The singers' performance and the film are works that Kinoshita made within the wider frame of developing the stage that she refers to in working terms as 'roundabout' and that is a core element in her thinking about detournement. Materially present within the exhibition in the Museum Ludwig as well as the basis for the films shown, this stage is round and turns on its axis in a one-minute rotation. In the center of the stage there is a seat for a performer. About ten music stands supporting small blackboards are placed on the floor around the stage. On these blackboards, words are written (and wiped out) by another performer. The performer seated in the center of the stage is invited to deliver an improvised monologue based on these words. This 'roundabout' belongs to a family of other works that Kinoshita calls "sets" or "theatres". There is, for example , a theatre based on the Kulissentbeater (wings theatre), " made of white punctured board on which Kinoshita animates all kinds of objects passing as 'individuals' in review. Another stage, based on the storage space or backstage of the theatre, consists of a structure of shelves holding different kinds of objects, all with performance potential.

The term 'detournernent' can be interpreted in many different ways: as deflection, diversion, rerouting, distortion, misuse, misappropriation and hijacking, among others. Thus in general one could say that the word implies something that has turned away from its normal course or purpose - with the connotation of potential, but not per se harmless.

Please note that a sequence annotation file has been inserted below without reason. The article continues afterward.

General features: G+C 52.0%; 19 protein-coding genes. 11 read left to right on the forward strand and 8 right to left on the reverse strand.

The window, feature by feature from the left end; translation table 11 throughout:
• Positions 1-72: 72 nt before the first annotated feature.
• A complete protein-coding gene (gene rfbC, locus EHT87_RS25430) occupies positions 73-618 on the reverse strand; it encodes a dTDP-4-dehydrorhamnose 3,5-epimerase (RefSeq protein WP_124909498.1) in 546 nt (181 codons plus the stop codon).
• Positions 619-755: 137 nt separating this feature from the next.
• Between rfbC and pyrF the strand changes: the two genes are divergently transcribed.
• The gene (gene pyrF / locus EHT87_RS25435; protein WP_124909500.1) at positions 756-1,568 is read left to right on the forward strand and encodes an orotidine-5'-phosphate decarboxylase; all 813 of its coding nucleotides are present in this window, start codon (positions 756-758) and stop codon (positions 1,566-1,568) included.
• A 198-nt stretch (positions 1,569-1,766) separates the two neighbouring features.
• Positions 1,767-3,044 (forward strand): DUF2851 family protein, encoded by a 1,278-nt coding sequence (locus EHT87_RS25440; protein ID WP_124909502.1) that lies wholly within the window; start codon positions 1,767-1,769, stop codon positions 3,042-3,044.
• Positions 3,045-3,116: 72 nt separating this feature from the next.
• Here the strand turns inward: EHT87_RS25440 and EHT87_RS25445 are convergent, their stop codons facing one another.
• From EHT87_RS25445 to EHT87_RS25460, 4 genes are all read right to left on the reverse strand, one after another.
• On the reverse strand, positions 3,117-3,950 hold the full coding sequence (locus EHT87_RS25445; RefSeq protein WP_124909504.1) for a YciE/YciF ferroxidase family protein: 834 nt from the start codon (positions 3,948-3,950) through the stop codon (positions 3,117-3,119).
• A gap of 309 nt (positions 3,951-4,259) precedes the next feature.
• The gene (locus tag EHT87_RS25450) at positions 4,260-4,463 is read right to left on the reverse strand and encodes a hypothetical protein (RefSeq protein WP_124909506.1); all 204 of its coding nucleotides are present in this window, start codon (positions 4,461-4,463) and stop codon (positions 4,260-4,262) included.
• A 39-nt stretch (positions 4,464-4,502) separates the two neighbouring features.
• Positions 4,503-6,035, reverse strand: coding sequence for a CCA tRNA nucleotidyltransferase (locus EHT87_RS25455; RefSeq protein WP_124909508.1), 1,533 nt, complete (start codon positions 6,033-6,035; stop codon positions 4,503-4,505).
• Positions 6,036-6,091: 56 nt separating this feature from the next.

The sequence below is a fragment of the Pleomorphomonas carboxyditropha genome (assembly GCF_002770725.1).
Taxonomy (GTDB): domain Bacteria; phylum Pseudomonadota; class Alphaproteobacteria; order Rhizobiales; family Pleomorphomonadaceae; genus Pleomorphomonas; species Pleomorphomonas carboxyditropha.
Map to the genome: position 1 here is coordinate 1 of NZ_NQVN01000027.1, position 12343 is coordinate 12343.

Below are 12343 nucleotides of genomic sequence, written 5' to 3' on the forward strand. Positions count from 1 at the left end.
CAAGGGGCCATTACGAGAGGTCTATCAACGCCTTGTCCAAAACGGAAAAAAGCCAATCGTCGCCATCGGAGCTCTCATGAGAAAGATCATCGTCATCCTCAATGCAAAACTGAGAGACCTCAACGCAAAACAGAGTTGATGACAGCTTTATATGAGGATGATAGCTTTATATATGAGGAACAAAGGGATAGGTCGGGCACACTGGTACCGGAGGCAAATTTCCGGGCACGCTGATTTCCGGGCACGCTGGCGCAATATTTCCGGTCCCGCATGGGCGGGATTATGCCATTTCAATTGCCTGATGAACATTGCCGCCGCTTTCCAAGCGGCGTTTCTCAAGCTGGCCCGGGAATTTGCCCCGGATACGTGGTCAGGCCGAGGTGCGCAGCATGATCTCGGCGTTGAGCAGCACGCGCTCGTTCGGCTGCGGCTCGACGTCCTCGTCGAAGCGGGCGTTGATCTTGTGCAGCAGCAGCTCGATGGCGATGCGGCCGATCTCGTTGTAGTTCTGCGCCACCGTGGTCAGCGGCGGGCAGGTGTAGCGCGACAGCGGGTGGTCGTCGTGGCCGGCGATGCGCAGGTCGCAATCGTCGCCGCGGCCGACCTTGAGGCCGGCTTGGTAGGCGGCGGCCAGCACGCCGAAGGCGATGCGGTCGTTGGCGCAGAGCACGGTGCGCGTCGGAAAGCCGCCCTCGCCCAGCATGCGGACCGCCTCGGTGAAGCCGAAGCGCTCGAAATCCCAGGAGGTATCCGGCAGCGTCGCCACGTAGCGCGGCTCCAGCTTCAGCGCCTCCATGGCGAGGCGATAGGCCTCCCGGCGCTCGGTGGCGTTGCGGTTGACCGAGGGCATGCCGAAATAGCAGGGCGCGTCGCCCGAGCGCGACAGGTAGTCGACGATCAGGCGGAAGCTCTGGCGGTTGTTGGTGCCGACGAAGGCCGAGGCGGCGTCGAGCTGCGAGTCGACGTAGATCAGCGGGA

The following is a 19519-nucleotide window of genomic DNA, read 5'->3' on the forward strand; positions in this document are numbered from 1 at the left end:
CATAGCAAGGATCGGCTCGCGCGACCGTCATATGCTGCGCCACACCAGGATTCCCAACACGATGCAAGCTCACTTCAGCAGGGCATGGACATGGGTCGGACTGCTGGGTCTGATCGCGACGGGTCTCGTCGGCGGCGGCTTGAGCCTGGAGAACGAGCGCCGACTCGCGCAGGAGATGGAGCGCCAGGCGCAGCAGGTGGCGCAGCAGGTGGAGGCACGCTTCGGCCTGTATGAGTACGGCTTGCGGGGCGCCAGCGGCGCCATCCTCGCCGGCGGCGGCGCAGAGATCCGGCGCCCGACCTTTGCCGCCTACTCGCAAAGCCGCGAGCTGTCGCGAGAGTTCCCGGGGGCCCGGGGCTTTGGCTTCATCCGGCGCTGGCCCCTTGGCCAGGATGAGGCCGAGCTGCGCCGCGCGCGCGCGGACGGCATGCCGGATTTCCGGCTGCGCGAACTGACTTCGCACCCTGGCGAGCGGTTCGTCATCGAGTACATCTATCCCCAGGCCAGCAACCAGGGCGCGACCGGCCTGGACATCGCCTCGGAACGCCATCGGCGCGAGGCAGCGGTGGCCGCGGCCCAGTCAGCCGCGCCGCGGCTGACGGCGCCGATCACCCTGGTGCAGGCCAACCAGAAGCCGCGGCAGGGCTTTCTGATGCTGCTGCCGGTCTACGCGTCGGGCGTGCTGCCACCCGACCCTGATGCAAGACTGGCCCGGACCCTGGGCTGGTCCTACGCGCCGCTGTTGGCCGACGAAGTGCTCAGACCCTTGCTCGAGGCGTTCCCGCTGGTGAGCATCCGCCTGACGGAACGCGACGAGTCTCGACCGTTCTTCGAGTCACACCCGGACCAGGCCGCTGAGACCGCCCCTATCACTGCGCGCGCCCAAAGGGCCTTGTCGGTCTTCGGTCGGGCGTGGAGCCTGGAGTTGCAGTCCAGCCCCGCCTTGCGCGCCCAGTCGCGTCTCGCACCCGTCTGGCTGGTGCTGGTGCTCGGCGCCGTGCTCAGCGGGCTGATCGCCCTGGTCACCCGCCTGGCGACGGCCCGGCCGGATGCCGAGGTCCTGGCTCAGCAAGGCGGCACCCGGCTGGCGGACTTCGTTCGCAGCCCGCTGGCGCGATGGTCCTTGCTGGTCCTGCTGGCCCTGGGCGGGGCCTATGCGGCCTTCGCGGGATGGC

Detournement is also known for being a technique used by the Situationists in the 1950s and 1960s, with real political and critical implications. This technique, pioneered by the Situationist Guy Debord, implies the reworking or replacing of existing cultural works of art or mass culture in different contexts. For the Situationists, who were a driving force behind the events of the Paris uprising of May '68, detournement was a method to be executed in traditional media. They used detoumement in films, art, graphics for their journal, as well as in their posters, reusing cultural elements to produce a subversive message. A well known employment of the technique of detournement was that of writing new words into the speech bubbles of pre-existing comic strips. One explanation of detournement given by Guy Debord and Gil Wolman in their '1956 publication A User's Guide to Detournement is close to Kinoshita's work in spirit: "In closing, we should briefly mention some aspects of what we call ultra-detournement, that is, the tendencies for detoumement to operate in everyday social life. Gestures and words can be given other meanings s: and have been throughout history for various practical reasons. The secret societies of ancient China made use of quite subtle recognition signals encompassing the greater part of social behavior (the manner of arranging cups; of drinking; quotations of poems interrupted at agreed-on points ). The need for a secret language, for passwords, is inseparable from a tendency toward play. Ultimately, any sign or word is susceptible to being converted into something else, even into its opposite."